Then it was time to think about the wagon. While many may have seen just another sedan that “could have been”, I saw the perfect way to multi-use a car. After all, how many other cars do you know of that could whip around the autocross track, pull a set of drag radials and skinnies out of the trunk and make a pass, plus do it all with room for an 8 man crew? Can you think of any? I didn’t think so.
It was settled! The newest addition to the Street Legal TV team would be this light blue station wagon that appeared to be in good shape. As we all know, it’s only when you really begin to tear into a car that you can truly find out what it’s made of. But, based on what I’d seen of Grandpa so far, I felt we’d be starting with a car that was in pretty good shape for its age.
Our Build Plan For Grandpa
This boat needs some serious power. We’re talking at least 650 hp at the flywheel if we hope to see mid-elevens. Dart Heads jumped on board with the wagon and has plans to build a 500+ cubic inch big block monster that will produce all the power this thing can handle while being fed good old California 91 octane. Something around 600 hp or more.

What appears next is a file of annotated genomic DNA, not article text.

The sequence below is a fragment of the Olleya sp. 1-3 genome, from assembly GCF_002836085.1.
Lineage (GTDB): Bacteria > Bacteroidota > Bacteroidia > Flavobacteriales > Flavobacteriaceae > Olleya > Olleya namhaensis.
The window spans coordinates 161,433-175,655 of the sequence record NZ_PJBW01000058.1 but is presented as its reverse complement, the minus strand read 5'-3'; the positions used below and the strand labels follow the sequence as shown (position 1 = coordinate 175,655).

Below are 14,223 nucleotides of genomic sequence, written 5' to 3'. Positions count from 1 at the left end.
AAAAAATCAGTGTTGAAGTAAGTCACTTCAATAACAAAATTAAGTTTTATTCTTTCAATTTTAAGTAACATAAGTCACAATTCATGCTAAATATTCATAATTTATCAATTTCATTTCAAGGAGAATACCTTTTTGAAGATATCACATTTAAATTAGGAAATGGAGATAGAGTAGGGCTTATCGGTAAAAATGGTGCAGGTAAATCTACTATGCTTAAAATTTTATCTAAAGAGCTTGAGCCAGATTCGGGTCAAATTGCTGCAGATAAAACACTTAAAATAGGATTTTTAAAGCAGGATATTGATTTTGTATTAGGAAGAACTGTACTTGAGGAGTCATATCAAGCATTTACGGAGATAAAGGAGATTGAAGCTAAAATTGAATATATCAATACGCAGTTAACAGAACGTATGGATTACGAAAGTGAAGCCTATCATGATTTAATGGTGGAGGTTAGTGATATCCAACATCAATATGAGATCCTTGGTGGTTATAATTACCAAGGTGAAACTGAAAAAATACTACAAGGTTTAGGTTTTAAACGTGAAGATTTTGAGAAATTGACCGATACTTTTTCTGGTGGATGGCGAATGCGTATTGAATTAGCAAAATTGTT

We needed something that could withstand the power but also provide the strength necessary to be punished on the autocross track. Along with this, it needed to still be relativity easy to drive on the street. We’ve decided to use TCI’s 4L80E transmission. This will give us a gearbox that will be able to meet all the demands of this build.
While we did consider a GM 12 bolt for this car, it was hard not to go with the Ford 9 inch. Currie and Eatonare teaming up to build a rear end that can handle the weight and power of this wagon.
Getting Grandpa’s Suspension Dialed In
The suspension on this car is going to need a lot of work. Not only are we adding more weight with a big block, but we are going to demand more than what this suspension was designed to do. Sure it rides like a cloud now, but that won’t help out on the track. Spohn Suspension is one of the few out there making suspension parts for these cars, and we really liked the fact that they offered steering components as well. This will be our starting point for the build.